Held Wednesday night at the White House and hosted by President Barack Obama and first lady Michelle Obama, the tribute was attended by military men and women chosen to represent the more than 1 million Americans who were deployed in Operation Iraqi Freedom and Operation New Dawn.

Also applauded were families who supported them and kept the home fires burning.

“It was an incredible experience,” Straubel said Thursday, describing a whirlwind of activity that began when he and Robyn arrived in the capital Tuesday afternoon, followed by visits to national monuments, the U.S. Senate gallery and dinner at White House. The trip was capped by an invitation to visit U.S. Sen. Olympia Snowe at her offices on Capitol Hill before being dropped off at the airport for their return flight home.

“It was pretty intense,” he said.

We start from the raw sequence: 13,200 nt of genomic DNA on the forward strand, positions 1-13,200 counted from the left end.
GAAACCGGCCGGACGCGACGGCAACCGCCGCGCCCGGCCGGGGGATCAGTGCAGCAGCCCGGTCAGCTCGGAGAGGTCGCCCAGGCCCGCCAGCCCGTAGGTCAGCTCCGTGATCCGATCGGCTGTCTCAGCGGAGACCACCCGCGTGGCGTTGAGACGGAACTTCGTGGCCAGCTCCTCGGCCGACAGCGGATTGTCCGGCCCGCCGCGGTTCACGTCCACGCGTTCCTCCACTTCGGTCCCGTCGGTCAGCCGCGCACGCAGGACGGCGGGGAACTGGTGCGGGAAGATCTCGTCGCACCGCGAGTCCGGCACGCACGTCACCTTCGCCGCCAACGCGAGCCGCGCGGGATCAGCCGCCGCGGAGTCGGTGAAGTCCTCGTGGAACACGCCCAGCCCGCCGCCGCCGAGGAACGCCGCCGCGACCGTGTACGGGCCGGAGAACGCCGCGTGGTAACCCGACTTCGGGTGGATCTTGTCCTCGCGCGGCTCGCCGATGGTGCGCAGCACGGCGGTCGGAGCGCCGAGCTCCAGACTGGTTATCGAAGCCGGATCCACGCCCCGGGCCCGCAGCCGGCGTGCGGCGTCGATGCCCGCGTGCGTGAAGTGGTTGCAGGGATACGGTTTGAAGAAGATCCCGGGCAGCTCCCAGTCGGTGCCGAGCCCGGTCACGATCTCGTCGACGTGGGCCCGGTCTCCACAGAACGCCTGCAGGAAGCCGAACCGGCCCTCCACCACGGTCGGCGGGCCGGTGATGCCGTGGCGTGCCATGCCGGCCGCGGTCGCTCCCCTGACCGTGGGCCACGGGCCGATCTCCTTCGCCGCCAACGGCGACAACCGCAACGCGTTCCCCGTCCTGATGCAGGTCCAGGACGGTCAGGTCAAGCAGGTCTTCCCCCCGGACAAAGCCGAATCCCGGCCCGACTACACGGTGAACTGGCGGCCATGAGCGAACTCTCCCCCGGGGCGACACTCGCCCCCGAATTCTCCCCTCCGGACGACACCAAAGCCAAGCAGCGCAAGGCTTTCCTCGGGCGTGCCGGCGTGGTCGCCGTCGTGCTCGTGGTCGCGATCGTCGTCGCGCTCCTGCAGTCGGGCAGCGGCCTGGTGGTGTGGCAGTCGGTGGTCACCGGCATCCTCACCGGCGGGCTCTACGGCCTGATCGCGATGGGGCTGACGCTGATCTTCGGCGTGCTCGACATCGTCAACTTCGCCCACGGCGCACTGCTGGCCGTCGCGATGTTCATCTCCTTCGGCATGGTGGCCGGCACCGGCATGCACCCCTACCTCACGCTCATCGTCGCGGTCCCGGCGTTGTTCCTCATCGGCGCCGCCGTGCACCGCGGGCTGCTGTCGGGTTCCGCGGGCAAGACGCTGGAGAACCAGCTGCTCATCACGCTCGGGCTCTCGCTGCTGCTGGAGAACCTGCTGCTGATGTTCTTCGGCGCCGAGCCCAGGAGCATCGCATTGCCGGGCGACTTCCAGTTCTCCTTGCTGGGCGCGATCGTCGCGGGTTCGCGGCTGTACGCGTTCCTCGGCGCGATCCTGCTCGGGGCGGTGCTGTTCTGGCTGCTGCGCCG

“It was the fastest 48 hours of our lives,” agreed Robyn, who grew up in East Hodgdon.

The guest list included attendees from all 50 of the United States and the nation’s territories, all branches of the service and a variety of ranks, Straubel said. Also represented were Blue Star families and the Wounded Warrior Project.

The Straubels did not know they were attending until Valentine’s Day, when an invitation from the White House arrived with the rest of their mail, Straubel said Thursday during a layover at LaGuardia Airport.